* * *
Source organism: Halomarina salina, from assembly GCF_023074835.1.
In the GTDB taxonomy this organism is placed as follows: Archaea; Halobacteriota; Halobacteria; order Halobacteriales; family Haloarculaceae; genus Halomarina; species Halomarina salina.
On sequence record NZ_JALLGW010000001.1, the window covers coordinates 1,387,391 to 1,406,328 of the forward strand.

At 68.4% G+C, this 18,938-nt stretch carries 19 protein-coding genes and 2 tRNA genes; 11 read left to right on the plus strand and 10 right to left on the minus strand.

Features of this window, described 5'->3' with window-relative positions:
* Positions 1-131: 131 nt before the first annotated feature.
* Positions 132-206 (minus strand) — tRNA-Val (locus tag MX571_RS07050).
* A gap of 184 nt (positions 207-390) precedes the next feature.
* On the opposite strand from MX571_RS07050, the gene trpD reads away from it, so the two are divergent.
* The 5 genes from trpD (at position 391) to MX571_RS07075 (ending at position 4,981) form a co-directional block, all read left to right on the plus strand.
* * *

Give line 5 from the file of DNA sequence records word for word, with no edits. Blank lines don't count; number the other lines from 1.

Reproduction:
Features of this window, described 5'->3' with window-relative positions: